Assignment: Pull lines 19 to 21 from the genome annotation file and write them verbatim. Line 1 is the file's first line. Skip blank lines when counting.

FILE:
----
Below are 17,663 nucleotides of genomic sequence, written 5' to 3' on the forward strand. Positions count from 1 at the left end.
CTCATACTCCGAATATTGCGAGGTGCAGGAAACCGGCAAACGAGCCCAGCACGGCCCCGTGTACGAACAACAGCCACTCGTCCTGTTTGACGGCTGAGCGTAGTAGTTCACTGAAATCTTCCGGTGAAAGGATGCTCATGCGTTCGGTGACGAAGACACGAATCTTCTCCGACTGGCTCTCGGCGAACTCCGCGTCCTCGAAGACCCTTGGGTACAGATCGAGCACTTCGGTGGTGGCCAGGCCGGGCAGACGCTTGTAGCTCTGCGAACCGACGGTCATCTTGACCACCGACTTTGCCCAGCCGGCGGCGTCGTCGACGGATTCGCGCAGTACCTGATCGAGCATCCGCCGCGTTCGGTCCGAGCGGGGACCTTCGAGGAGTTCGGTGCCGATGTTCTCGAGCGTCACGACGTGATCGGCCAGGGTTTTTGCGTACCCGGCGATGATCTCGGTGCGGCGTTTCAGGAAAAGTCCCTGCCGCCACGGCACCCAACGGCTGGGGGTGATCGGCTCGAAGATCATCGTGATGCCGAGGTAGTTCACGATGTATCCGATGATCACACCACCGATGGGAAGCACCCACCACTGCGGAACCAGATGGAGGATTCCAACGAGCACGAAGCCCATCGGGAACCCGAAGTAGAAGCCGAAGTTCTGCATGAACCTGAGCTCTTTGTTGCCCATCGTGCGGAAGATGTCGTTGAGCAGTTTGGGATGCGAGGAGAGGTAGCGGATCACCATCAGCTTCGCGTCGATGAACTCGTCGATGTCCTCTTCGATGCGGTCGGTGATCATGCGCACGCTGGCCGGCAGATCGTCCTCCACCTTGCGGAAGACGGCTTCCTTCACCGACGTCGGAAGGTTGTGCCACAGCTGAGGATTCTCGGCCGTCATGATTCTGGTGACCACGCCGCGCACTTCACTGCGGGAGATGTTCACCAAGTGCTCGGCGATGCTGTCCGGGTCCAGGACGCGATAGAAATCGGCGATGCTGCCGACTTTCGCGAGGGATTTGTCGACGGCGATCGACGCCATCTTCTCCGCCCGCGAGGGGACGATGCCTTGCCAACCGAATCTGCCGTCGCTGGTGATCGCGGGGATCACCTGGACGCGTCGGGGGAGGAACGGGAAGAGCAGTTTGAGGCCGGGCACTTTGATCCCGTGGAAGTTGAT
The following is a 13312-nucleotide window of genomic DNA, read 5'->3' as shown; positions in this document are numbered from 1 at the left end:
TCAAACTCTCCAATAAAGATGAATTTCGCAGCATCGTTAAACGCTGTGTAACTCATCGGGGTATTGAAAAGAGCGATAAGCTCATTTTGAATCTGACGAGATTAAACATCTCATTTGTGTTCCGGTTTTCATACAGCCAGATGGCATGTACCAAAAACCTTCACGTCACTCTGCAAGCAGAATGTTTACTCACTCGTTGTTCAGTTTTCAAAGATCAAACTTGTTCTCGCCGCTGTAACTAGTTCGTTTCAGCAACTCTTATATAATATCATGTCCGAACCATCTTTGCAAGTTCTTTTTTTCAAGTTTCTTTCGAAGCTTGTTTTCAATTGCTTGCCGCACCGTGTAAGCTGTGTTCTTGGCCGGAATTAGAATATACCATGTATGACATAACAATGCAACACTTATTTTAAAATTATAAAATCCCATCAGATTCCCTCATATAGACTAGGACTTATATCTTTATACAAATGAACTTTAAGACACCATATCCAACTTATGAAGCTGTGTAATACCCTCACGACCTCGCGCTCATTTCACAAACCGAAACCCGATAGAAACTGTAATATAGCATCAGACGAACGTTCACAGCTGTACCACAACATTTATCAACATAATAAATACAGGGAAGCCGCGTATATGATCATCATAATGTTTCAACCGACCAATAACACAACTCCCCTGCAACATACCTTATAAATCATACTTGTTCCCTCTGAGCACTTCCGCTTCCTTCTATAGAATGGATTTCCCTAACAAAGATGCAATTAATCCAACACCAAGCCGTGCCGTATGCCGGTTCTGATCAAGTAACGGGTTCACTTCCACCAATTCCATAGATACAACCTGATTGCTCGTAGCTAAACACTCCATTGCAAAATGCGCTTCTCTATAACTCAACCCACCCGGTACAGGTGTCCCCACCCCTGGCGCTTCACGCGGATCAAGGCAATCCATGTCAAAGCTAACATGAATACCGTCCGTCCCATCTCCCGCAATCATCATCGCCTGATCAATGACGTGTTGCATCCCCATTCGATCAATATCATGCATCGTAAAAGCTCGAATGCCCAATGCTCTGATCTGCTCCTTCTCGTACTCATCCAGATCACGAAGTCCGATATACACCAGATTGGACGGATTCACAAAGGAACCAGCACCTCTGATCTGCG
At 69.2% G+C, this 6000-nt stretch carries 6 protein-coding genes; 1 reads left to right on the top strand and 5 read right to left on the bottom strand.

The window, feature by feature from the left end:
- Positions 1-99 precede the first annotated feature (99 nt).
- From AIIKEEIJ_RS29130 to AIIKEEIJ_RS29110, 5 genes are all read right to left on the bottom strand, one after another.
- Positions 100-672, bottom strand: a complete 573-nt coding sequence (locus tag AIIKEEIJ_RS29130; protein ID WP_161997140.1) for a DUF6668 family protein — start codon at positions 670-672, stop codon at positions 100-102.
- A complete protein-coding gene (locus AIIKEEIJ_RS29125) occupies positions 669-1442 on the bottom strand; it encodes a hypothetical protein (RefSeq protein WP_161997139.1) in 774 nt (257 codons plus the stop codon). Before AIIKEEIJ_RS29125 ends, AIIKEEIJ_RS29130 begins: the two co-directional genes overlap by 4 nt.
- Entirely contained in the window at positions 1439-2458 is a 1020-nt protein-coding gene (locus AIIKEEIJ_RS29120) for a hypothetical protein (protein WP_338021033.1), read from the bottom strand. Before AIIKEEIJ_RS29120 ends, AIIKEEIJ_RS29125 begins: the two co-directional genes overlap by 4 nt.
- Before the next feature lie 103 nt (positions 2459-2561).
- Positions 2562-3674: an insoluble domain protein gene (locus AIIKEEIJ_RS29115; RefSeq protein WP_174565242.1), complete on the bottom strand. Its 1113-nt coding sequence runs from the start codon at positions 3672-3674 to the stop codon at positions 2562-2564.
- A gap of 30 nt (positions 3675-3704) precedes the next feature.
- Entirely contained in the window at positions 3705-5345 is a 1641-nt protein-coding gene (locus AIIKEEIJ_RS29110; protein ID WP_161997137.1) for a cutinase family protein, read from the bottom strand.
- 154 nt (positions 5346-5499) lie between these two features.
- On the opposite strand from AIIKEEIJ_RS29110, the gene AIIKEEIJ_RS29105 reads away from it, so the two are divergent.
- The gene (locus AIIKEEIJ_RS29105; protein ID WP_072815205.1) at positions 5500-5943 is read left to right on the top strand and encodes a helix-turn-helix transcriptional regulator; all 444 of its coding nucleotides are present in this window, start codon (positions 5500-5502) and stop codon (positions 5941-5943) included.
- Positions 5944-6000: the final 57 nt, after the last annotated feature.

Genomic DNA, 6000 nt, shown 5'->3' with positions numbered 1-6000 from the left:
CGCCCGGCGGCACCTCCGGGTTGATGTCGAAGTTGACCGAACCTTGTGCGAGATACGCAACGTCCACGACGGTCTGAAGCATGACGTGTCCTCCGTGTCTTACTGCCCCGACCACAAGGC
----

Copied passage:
- Positions 5944-6000: the final 57 nt, after the last annotated feature.

Genomic DNA, 6000 nt, shown 5'->3' with positions numbered 1-6000 from the left:
CGCCCGGCGGCACCTCCGGGTTGATGTCGAAGTTGACCGAACCTTGTGCGAGATACGCAACGTCCACGACGGTCTGAAGCATGACGTGTCCTCCGTGTCTTACTGCCCCGACCACAAGGC